information in a case is presented in chunks to pause the process of care at key junctures

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ida2

Senior Member
Persian - Iran
Hello,

In the context below, could you please explain/paraphrase the bold part?

Clinical ethics can help physicians identify, understand, and resolve common ethical issues in patient care. By studying paradigmatic “teaching cases,” physicians can gain vicarious experience in identifying and resolving ethical dilemmas. Cases help physicians learn how to interpret ethical guidelines in particular situations, how to distinguish a case from other apparently similar cases, which differences between cases should lead to a different decision or action, and when exceptions to guidelines are justified. The cases in this book are based on real cases, and information in a case is presented in chunks to pause the process of care at key junctures to allow reflection, analysis, and discussion.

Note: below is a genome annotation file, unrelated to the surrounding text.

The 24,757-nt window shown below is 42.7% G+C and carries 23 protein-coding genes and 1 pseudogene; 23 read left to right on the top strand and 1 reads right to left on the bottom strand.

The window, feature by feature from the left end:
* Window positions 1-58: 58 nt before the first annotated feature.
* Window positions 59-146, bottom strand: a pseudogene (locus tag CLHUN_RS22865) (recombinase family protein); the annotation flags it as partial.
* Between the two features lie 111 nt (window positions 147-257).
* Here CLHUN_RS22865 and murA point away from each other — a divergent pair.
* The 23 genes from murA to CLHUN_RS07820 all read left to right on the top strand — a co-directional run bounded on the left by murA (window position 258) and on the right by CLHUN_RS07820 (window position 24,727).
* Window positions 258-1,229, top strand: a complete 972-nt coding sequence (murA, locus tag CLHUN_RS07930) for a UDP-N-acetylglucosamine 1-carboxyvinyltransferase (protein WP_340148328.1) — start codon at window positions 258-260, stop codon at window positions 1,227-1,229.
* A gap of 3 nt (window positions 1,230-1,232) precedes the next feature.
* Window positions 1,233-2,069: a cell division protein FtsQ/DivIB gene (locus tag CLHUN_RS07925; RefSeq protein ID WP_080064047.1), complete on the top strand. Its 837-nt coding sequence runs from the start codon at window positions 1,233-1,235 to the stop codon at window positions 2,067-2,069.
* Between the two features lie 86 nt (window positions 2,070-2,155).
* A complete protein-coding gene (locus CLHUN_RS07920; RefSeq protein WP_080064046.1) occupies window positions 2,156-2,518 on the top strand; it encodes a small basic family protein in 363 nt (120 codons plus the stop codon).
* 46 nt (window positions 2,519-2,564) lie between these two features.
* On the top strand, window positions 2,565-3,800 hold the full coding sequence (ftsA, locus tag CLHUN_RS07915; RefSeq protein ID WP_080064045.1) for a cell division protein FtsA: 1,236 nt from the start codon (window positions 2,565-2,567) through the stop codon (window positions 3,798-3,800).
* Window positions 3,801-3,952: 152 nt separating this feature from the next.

Source: Resolving Ethical Dilemmas: A Guide for Clinicians by Bernard Lo, 6th edition
 
  • Parliament

    Member
    English (UK) & Dutch (NL)
    Information in each case is given in portions, or "chunks". This means that, after each part of information given, you are allowed to pause and reflect/analyse/discuss the information. They do so at key junctures in the care process. In other words: when the process enters a different phase.

    For example, as we're dealing with medicine, they could provide a pause between the information on the symptoms (as the patient describes them) and the diagnosis.
     
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